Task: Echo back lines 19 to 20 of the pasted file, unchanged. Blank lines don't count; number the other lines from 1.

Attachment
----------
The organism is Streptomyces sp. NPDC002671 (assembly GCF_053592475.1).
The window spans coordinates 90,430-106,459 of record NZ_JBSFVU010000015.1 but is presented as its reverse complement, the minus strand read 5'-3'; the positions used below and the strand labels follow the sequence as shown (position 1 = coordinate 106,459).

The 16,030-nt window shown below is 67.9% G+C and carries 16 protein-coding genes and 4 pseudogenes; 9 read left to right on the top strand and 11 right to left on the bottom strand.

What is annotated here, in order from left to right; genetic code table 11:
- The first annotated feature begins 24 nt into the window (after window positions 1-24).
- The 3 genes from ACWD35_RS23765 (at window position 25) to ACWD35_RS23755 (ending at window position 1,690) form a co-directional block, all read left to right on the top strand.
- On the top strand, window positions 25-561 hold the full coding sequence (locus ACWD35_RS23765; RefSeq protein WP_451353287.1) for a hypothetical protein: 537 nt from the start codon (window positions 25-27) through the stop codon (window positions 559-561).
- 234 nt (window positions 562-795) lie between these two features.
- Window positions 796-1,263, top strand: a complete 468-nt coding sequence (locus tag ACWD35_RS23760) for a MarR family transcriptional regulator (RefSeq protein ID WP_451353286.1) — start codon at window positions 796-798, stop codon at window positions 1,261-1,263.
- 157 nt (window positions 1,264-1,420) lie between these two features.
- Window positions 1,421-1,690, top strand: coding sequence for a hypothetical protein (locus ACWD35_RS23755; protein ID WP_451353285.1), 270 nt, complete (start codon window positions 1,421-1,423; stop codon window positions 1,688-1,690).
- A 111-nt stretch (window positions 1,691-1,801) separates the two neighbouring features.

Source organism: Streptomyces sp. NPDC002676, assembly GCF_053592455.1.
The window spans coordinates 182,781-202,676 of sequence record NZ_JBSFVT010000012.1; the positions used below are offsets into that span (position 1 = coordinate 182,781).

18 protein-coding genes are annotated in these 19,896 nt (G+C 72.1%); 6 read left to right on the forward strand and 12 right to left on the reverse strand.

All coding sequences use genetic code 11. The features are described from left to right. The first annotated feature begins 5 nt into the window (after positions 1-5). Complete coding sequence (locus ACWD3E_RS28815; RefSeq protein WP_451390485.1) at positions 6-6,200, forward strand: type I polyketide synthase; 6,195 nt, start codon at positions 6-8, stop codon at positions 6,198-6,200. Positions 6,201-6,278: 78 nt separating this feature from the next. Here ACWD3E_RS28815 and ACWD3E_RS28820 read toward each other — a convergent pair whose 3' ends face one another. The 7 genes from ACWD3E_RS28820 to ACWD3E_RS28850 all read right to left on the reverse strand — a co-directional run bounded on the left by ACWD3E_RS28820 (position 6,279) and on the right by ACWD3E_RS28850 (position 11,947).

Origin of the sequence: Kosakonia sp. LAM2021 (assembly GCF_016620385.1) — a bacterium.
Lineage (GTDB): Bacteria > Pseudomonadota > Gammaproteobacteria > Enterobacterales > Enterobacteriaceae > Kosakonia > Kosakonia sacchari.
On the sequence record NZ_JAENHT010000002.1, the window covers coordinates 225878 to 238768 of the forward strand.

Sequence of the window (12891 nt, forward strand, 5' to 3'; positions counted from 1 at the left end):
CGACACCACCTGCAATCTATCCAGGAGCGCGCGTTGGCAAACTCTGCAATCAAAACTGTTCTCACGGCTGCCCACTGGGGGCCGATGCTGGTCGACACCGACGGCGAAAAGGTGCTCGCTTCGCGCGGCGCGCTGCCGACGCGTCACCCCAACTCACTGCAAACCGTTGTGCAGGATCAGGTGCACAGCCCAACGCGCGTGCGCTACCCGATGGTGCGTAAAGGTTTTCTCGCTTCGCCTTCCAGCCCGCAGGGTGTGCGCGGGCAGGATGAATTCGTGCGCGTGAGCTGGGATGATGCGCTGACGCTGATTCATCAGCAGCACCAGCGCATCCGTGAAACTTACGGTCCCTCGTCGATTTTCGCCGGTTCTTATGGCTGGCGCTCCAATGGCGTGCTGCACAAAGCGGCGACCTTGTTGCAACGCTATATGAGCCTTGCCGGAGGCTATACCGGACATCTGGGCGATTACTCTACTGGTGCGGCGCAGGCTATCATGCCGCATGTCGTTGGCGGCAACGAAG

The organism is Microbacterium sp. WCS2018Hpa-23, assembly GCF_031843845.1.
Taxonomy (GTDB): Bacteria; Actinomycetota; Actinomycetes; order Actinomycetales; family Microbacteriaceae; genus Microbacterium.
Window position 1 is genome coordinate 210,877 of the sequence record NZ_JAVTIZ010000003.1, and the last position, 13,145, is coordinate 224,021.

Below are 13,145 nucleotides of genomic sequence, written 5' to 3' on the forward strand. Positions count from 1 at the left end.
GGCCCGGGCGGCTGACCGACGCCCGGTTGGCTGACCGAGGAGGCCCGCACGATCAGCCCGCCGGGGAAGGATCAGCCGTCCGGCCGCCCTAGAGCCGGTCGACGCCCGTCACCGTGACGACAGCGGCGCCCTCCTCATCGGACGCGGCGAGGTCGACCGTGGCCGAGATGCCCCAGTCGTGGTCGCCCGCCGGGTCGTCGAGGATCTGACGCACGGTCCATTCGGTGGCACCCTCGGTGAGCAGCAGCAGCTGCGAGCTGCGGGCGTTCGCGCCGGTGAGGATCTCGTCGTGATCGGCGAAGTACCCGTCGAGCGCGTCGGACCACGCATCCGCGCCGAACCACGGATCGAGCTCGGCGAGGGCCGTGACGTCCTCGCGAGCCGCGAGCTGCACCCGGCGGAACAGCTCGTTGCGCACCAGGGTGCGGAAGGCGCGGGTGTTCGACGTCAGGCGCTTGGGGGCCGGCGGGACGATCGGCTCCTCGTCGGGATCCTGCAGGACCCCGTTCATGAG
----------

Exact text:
On the sequence record NZ_JAENHT010000002.1, the window covers coordinates 225878 to 238768 of the forward strand.

Sequence of the window (12891 nt, forward strand, 5' to 3'; positions counted from 1 at the left end):